Quantum mechanics comes with something called the uncertainty principle. This states that there are pairs of properties that cannot be simultaneously known to arbitrary precision. This is not due to the way a measurement changes the properties of what it measures. Instead, it is due to how quantum mechanics forces us to make measurements.
The uncertainty principle was once something that was discussed as, well, something that would only cause problems in principle. But since the 1980s, physicists have been making measurements that bump up against the uncertainty principle. These were once time-consuming and difficult measurements that only a few labs could do. Two decades later, and we are contemplating mass production of sensors that are going to be limited by the uncertainty principle.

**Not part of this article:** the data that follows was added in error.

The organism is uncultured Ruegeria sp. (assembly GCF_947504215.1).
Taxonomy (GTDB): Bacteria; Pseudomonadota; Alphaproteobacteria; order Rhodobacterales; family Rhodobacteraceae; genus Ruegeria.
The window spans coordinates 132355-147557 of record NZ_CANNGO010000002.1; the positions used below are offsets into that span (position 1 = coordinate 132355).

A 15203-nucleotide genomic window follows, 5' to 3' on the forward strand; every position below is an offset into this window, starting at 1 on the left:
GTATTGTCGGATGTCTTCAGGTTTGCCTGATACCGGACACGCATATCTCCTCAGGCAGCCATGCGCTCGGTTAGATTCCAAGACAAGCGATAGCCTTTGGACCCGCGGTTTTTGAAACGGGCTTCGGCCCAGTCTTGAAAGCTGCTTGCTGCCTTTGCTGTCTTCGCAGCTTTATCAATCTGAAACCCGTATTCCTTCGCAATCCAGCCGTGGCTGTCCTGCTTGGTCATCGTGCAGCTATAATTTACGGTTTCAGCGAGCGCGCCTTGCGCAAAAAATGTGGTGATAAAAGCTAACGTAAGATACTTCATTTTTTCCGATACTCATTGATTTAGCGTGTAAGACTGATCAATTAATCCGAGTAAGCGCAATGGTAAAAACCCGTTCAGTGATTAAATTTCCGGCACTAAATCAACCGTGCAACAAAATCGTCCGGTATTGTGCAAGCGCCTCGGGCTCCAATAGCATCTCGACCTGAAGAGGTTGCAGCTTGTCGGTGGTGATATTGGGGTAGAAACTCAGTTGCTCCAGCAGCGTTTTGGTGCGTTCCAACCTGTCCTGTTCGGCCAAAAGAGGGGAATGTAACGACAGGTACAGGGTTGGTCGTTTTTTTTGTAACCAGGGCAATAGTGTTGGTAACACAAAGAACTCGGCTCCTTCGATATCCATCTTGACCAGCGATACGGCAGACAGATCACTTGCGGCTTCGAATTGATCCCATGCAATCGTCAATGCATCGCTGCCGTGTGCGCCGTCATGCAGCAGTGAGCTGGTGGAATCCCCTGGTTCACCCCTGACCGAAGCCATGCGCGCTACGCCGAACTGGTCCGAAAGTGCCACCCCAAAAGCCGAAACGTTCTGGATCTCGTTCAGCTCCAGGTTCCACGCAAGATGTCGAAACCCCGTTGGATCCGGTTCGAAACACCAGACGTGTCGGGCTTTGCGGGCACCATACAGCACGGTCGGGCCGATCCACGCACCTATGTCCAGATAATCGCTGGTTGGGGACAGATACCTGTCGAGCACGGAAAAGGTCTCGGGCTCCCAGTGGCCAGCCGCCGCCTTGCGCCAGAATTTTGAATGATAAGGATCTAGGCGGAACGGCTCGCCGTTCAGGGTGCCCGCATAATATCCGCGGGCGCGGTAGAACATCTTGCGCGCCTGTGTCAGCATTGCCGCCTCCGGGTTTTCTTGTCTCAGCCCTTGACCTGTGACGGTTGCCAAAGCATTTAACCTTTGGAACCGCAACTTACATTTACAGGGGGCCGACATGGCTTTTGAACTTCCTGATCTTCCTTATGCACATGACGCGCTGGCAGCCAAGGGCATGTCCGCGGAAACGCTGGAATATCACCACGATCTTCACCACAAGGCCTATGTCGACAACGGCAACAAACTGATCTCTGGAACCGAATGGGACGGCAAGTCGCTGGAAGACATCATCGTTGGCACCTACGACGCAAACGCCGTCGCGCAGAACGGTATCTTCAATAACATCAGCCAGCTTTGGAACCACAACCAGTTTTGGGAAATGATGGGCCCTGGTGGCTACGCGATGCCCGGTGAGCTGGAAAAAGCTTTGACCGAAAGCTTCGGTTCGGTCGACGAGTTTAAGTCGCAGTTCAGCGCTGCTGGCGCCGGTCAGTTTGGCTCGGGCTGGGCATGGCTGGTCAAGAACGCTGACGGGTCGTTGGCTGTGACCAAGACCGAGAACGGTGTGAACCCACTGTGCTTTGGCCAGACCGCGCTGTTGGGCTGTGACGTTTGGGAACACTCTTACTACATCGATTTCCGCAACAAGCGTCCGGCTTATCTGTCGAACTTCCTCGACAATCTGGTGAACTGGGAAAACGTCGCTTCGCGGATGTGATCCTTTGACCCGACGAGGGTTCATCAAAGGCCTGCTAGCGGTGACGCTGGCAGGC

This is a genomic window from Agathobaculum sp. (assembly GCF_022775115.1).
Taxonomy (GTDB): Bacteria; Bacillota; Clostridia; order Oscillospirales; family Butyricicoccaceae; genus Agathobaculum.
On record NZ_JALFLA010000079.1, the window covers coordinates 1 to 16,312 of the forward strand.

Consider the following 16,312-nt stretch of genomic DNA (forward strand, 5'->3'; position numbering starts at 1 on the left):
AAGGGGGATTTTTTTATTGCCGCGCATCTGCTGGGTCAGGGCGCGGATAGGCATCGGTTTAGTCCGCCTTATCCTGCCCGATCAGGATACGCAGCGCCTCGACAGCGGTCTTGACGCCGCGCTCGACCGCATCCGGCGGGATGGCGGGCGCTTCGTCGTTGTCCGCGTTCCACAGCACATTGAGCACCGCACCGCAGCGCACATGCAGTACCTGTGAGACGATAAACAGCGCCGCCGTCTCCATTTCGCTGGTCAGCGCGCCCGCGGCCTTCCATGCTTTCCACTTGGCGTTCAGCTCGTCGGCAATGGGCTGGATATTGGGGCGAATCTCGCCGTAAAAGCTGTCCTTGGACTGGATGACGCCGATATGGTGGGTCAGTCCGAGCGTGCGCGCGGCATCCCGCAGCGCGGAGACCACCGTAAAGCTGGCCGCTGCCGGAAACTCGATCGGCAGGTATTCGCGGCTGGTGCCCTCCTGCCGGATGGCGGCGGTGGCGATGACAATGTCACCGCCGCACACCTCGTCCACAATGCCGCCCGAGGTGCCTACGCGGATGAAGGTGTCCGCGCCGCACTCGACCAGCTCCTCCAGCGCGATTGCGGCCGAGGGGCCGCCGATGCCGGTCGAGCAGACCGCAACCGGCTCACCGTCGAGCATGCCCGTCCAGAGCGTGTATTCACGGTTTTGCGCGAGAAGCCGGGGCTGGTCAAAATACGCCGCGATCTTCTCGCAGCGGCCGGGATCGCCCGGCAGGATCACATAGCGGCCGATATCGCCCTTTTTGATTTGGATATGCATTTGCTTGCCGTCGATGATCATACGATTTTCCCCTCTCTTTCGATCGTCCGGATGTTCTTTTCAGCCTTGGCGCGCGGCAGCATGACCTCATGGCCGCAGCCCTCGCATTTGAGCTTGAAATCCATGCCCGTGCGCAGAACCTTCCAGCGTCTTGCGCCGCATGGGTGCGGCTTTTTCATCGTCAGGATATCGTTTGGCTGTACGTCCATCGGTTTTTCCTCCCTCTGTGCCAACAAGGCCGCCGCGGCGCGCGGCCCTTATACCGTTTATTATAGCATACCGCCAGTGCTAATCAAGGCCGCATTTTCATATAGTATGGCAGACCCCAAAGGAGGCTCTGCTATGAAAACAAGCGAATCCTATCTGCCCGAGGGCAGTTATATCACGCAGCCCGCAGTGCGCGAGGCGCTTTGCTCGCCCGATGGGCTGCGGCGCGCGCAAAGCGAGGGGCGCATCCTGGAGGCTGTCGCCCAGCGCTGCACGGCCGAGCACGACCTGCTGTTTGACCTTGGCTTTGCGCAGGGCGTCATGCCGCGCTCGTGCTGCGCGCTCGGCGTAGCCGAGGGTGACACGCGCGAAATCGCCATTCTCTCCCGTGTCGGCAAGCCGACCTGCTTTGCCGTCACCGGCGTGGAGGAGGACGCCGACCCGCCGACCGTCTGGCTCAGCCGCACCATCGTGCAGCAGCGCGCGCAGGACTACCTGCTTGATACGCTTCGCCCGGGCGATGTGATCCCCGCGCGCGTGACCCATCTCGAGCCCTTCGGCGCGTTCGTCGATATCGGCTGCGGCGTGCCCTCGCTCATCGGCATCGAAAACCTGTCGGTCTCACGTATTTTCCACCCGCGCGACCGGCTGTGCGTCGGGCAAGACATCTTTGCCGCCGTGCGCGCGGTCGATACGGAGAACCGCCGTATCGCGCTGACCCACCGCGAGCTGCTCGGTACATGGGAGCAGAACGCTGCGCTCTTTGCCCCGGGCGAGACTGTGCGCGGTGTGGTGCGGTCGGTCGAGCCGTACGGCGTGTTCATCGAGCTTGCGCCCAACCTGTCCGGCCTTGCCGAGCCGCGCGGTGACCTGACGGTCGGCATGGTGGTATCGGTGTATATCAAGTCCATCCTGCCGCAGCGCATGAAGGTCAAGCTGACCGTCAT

Avoiding the uncertainty principle is now a cottage industry in physics. The way to go about it is to more carefully examine the sort of measurement you want to make. For instance, the position and momentum of an oscillator are bound by the uncertainty principle. But the relative position and momentum of two oscillators is not. By ensuring that your measurement device depends on that relative measurement, you can gain a substantial advantage, according to a group of international researchers who recently published in Nature.